People seeking to rent out their property to take advantage of the Rugby World Cup have been warned they will be under scrutiny from the Inland Revenue to ensure they meet tax obligations.
IRD will proactively contact people who have listed their houses for rent during the Rugby World Cup reminding them of their income tax obligation to return all income in their tax returns.
Polson Higgs tax specialist Michael Turner said many people may have overlooked the fact that all rental income is taxable and expenses incurred in deriving that rental income is tax deductable.
He said those renting out a property need to take care to both accurately record the rental income and ensure it is reflected in tax returns as well as keeping notes of all costs associated with the rental.
"While some costs will be relatively easy to identify, such as power, phone and cleaning during the period of the rental other costs will not," Turner said.
"The general philosophy adopted would be to apportion general costs relating to the house such as interests, repairs, rates etc, over the number of days the house is available to generate rental income versus the number of days the house is available for private use. While such division may produce a low amount of deductable cost, this is the approach that the IRD will expect to see."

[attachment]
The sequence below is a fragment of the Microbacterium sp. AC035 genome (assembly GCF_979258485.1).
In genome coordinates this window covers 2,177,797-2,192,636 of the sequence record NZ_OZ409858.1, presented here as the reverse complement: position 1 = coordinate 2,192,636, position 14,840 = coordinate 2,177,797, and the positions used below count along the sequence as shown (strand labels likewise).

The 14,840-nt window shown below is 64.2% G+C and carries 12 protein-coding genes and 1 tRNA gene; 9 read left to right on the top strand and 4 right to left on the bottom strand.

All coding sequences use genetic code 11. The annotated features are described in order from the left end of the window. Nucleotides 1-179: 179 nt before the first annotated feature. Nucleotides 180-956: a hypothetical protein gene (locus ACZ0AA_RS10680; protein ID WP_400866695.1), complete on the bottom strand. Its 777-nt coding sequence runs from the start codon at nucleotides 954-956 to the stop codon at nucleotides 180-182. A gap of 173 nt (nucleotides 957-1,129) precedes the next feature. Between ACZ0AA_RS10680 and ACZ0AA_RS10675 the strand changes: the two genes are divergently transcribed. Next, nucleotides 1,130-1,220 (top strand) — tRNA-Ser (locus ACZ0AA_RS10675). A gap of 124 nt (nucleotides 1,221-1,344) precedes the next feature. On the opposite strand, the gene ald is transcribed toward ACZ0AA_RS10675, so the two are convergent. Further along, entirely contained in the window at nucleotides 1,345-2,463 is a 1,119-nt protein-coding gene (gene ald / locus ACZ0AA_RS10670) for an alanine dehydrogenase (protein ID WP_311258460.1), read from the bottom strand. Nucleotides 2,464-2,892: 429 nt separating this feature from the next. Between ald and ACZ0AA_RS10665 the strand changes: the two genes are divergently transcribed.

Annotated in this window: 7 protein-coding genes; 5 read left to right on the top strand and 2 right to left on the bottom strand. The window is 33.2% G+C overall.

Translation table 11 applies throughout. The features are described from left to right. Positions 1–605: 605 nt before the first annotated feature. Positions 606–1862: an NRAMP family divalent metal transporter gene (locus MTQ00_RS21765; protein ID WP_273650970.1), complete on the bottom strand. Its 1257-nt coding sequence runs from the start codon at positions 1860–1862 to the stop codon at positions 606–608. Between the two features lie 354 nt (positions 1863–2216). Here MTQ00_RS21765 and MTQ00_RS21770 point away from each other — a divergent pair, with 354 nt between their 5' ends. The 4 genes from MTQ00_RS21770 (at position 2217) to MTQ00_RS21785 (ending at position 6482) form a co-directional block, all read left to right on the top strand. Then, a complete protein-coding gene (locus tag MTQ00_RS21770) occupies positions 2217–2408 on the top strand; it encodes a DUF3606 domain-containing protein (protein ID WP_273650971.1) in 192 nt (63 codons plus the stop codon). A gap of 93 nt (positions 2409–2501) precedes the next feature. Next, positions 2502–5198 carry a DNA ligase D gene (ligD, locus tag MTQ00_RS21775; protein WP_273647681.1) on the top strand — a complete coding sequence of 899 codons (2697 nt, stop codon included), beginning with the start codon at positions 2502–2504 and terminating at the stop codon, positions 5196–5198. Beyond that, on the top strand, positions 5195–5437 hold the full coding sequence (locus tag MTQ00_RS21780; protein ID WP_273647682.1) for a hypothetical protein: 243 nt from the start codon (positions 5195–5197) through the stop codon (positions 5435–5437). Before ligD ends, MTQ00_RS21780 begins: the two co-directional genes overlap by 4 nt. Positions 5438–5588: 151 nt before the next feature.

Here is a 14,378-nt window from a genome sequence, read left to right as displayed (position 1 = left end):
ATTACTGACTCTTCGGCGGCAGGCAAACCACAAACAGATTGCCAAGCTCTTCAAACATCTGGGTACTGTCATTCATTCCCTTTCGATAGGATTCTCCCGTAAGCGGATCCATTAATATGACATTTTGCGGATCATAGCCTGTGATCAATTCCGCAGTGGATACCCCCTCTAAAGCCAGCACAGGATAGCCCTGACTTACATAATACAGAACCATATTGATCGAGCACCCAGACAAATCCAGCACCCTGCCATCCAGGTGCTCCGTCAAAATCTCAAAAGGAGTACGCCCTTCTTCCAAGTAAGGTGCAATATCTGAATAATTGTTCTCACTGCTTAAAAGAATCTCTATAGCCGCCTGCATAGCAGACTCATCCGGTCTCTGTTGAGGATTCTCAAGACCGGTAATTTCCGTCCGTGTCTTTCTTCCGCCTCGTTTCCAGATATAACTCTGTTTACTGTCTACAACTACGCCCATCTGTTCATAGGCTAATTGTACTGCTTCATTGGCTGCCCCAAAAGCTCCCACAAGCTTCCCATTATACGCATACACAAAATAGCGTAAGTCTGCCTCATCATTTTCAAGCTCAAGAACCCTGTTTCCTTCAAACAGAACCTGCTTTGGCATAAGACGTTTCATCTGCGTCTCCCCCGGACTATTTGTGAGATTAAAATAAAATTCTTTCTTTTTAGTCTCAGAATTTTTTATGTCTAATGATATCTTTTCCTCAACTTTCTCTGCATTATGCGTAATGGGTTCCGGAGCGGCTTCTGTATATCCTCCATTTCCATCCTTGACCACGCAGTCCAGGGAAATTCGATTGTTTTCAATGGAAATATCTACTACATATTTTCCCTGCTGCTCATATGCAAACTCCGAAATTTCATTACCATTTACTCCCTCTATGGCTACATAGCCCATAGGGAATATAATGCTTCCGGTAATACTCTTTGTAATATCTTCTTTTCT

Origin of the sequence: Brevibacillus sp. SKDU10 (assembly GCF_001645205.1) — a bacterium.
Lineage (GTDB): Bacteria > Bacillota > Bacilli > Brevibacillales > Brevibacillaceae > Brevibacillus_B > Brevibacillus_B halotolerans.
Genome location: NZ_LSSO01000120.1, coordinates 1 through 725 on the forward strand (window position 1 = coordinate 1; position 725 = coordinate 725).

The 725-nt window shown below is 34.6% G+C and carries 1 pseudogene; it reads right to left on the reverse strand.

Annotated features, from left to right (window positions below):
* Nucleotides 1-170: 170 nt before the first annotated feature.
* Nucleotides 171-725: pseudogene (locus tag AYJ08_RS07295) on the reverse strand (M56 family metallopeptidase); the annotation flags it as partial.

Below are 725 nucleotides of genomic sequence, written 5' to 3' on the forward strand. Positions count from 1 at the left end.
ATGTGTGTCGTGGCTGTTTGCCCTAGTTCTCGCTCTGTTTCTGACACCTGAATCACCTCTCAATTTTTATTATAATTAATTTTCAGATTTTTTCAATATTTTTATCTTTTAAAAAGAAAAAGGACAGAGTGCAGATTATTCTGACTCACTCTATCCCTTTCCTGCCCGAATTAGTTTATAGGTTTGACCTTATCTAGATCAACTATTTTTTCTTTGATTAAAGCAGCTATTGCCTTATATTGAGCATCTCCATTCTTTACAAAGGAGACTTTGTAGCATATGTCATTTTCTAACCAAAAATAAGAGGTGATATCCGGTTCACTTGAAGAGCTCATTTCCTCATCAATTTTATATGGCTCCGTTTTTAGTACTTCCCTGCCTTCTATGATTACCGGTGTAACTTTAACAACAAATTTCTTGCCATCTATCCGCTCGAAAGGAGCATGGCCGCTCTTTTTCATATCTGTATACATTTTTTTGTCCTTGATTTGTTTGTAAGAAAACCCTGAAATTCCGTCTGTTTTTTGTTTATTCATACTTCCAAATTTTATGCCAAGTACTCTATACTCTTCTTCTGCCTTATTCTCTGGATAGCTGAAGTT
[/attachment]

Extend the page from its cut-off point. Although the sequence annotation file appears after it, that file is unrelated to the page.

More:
He said issues may arise where early expenditure is needed, such as bringing the property up to standard for rental. In this instance, those costs may relate solely to the rental and the taxpayer must decide whether they are capital or deductable.
Costs to make any repairs to the property after this period could be claimed against rental income. However, people renting out their homes should incur these costs as close as possible to the end of the rental period so that a clear link can be shown. This could include costs such as having to recarpet the house if, for example, it was damaged during the period but was previously acceptable.
"We've already heard about people being offered significant rental for their properties during the Rugby World Cup and some have opted to find alternative accommodation while renting their property. While at first glance, they may think that the cost of the alternative accommodation is tax deductable, in reality these costs are likely to be private, being the cost of private accommodation, and not incurred to earn rental income."
Source: Landlords.co.nzcomments powered by Disqus